Finally, the lowest triad governs the corporeal world, given that their roles are most associated with the affairs of men. They rule over physical creation in order to uphold the Divine Order and maintain the flow of graces to all of the faithful throughout the lower world. These choirs of angels are the ones who men have had the most interaction with, and those whom we know the most about via Divine Revelation.
While each of these choirs have their own associations with a specific created world, they are still free to ascend and descend between the worlds pertaining to their duties. This is given to us in Sacred Scripture with Jacob’s dream of the angels ascending and descending a ladder to Heaven. The Prophet Ezekiel was privy to look upon the Cherubim and Thrones, Isaiah witnessed the glory of the Seraphim, and St. Francis of Assisi was given the gift of the stigmata from a Seraph in cruciform. As God freely moves between the worlds, so too are the celestial beings given the privilege of free movement.
Apart from location, the way in which information emanates from the Trinity to the lower worlds corresponds to the celestial choirs. Duty and office is primarily associated with the hierarchy of the choirs, but there is also the intellectual capacity of the angels which comprise each. Keep in mind that even the most lowly of angels outshines even the most brilliant man by magnitudes, the knowledge of God provided to the highest choirs far exceeds that of the lower choirs. Therefore, the higher choirs must provide knowledge from the Throne of God to the lower choirs, illuminating each subsequent choir until it reaches the intended recipient. Higher Intelligences can also expand the knowledge of lower Intelligences through direct illumination, comparable to the operation of God through grace to enlighten the simplest of men with great wisdom.
Glorification of the Body
I would like to end this extensive treatise of cosmology with a look at how the Trinitarian hierarchy of being is reflected in the glorified form of the elect. Glorification is the great sensible gift that the elect are to receive after the Resurrection, where the body and mind is in complete obedience and subjection to the spirit. It is the natural state of man that God originally intended before the emergence of Original Sin. It utilizes the concept of corpus-anima-spiritus to bring the physical body into complete union with the spirit, so that it takes on qualities that previously were exclusive to purely celestial beings.
We first see the glorified form of man in the Transfiguration of Christ on Mount Tabor, where his form shines with a light far exceeding the sun and his clothes take on a purity whiter than wool. Christ’s glorified body makes a complete appearance after His Resurrection, when He exhibits the supernatural gifts that are a part of the glorified:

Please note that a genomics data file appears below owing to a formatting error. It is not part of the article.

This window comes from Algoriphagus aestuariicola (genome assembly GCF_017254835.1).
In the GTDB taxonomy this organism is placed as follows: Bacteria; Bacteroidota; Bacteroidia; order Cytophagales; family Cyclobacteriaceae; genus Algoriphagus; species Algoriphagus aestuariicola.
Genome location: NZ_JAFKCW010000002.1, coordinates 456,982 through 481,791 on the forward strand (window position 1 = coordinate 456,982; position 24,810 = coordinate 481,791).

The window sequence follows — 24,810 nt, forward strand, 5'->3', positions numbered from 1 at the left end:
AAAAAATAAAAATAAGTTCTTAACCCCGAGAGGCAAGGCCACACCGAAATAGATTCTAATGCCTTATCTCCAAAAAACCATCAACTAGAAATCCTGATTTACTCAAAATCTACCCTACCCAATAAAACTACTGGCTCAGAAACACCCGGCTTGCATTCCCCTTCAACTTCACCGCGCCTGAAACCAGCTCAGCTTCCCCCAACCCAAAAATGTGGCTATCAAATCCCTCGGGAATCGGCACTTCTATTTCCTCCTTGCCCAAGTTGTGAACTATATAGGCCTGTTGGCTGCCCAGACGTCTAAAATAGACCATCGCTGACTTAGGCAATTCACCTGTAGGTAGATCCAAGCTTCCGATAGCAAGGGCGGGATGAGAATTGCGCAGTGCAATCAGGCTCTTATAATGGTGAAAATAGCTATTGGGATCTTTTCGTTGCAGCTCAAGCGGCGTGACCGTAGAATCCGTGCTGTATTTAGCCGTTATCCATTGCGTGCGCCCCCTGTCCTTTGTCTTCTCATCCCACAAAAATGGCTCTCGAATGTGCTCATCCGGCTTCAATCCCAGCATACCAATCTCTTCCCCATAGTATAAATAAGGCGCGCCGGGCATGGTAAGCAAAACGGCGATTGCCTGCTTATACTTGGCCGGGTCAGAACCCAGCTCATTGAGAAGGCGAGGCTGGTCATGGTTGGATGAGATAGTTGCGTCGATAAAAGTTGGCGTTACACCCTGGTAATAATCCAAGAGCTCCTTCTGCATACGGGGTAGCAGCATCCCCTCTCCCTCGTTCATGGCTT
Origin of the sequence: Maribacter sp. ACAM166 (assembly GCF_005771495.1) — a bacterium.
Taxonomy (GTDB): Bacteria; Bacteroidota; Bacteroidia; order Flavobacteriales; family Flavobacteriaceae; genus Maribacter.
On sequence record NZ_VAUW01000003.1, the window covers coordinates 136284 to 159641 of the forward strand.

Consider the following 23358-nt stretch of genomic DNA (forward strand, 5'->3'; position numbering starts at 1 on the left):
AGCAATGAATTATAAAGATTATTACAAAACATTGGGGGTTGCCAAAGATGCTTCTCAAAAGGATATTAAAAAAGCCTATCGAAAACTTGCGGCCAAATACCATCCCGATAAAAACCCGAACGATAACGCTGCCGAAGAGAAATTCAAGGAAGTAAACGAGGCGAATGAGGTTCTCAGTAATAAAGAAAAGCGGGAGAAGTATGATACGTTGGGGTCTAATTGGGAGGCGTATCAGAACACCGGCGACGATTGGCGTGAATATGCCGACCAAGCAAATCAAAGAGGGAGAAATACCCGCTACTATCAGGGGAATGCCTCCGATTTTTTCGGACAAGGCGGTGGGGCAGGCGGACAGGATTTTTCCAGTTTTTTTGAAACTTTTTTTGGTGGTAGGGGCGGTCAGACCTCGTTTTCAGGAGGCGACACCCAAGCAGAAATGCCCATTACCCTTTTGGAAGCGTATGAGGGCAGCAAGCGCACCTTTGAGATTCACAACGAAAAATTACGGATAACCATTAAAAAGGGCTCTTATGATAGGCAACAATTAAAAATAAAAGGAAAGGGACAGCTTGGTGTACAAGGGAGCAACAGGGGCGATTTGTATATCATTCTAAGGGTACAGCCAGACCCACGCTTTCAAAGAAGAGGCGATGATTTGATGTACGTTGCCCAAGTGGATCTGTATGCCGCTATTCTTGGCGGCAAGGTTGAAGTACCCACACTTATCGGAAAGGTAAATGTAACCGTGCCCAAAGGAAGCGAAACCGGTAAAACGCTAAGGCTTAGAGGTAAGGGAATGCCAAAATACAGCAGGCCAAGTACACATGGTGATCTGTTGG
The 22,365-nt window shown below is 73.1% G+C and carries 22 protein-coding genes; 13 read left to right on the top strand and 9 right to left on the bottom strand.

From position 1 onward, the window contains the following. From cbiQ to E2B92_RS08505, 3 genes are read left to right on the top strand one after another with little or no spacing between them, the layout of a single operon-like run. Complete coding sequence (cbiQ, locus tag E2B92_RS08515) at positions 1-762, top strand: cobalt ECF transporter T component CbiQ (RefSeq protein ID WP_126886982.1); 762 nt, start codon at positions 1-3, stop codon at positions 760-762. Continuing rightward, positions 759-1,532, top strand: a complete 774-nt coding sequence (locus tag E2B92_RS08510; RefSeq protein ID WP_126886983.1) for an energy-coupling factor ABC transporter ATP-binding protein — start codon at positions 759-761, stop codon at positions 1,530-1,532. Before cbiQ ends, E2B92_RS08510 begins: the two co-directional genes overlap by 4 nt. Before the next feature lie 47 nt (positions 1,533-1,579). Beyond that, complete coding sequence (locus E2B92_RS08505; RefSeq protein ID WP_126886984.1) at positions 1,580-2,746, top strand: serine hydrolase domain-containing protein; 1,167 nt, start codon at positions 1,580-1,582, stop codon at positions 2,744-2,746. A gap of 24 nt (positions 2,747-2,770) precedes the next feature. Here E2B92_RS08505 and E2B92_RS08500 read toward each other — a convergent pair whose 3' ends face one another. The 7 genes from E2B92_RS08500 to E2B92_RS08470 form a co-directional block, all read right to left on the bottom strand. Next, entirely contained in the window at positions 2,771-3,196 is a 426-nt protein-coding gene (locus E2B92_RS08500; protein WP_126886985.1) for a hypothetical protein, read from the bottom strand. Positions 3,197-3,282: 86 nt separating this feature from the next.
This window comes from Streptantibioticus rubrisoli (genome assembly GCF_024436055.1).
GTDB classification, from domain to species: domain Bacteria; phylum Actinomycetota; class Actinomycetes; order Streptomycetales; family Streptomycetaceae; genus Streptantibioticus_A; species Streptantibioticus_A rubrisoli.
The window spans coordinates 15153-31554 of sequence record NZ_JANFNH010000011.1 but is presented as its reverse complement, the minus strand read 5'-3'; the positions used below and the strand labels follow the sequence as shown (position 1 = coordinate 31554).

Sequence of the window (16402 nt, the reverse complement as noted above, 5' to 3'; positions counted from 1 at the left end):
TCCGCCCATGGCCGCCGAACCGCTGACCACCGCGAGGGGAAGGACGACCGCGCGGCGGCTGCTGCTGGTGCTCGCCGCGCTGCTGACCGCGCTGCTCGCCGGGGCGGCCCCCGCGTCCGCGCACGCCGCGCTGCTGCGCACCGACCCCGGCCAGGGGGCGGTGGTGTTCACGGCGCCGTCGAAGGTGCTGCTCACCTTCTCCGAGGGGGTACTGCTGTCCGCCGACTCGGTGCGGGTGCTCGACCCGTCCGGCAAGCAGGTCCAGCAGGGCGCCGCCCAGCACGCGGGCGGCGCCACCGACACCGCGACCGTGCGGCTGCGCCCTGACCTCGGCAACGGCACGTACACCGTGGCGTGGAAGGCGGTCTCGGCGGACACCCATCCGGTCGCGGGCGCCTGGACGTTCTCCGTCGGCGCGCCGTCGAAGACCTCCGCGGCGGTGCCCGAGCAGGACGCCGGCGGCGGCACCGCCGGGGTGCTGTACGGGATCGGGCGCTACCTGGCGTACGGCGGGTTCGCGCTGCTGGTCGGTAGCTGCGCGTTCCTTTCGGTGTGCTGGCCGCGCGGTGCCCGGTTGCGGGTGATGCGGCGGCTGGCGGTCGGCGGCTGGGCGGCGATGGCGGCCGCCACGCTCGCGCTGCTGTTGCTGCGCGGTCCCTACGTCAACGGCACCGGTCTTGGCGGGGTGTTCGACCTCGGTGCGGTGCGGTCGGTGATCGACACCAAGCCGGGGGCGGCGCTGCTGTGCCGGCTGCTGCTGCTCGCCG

- Impassibility: The glorified body no longer suffers pain or corruption, is not subject to carnal passions, does not require food, rest and does not age. The body is entirely spiritualized.
- Subtlety: The body is not subject to the laws of material nature, as it can pass through objects and completely communicate itself to a neighbor (much like the illumination of the angels). This unrestricted movement imitates the freedom of the celestial beings and the Trinity, as it allows the elect to move between worlds freely. We’ve seen this movement with apparitions of the saints, Our Lady, and Christ.
- Agility: The body is completely unified with the soul, allowing it to act in any manner conceivable, it is no longer physically restricted and could allow the elect to fly, levitate, augment their strength, move at incredible speed, and much more as it is now of the spirit.
- Clarity: The light of Glory, which was glimpsed on Mount Tabor by the Apostles. The elect possesses the intellectual Light of God and can see God within His unapproachable Divine Radiance. The glory of the heavenly bodies are crystalline, halos will be visible as a sign of the Kingly reign of Christ, doctors will have crowns, martyrs will be marked with the instruments or scars of their martyrdom, and our own crosses from our corporeal life will be translated into wonderful gifts.
Through not only the structure of the created worlds, the choirs of the angels, the order of the body and soul, we can once more see the Divine Light of the Trinity within the transfiguration of man after the Resurrection. As the image of the Trinitarian hierarchy is reflected in the glorified form of the elect.
I pray that my extensive mediation on the cosmological qualities of creation have sufficiently shown the “mark” of the Trinity within several different states of being. Establishing the Triune structure of the cosmos, with the celestial, preternatural, and corporeal realms; the Trinitarian composition of the rational creature; the triads which comprise the nine choirs of angels and their own roles within the bounds of creation; and finally the Light of Glory reflected within the Resurrected body of the elect. It was my intent to establish these ideas as they came to me over the weekend, and I hope that I can expand upon them more as I gain even more knowledge of the mysteries of God’s creation.
God bless you for reading.